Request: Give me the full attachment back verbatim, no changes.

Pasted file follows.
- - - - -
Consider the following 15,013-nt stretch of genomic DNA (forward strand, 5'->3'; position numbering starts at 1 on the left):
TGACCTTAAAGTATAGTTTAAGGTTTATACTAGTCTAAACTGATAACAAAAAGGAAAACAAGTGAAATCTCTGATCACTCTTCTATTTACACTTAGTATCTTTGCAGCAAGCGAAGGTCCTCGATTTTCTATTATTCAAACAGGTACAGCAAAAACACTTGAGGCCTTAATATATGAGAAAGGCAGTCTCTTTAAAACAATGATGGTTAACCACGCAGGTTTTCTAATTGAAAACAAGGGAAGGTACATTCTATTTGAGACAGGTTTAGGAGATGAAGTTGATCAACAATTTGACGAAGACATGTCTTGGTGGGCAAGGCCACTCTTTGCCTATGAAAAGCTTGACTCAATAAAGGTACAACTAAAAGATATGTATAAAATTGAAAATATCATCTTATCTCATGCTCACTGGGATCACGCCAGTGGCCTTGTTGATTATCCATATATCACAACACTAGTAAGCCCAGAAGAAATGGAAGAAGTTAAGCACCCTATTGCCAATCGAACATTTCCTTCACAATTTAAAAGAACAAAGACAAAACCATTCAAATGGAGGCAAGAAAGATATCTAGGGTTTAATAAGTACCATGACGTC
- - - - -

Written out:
Consider the following 15,013-nt stretch of genomic DNA (forward strand, 5'->3'; position numbering starts at 1 on the left):
TGACCTTAAAGTATAGTTTAAGGTTTATACTAGTCTAAACTGATAACAAAAAGGAAAACAAGTGAAATCTCTGATCACTCTTCTATTTACACTTAGTATCTTTGCAGCAAGCGAAGGTCCTCGATTTTCTATTATTCAAACAGGTACAGCAAAAACACTTGAGGCCTTAATATATGAGAAAGGCAGTCTCTTTAAAACAATGATGGTTAACCACGCAGGTTTTCTAATTGAAAACAAGGGAAGGTACATTCTATTTGAGACAGGTTTAGGAGATGAAGTTGATCAACAATTTGACGAAGACATGTCTTGGTGGGCAAGGCCACTCTTTGCCTATGAAAAGCTTGACTCAATAAAGGTACAACTAAAAGATATGTATAAAATTGAAAATATCATCTTATCTCATGCTCACTGGGATCACGCCAGTGGCCTTGTTGATTATCCATATATCACAACACTAGTAAGCCCAGAAGAAATGGAAGAAGTTAAGCACCCTATTGCCAATCGAACATTTCCTTCACAATTTAAAAGAACAAAGACAAAACCATTCAAATGGAGGCAAGAAAGATATCTAGGGTTTAATAAGTACCATGACGTC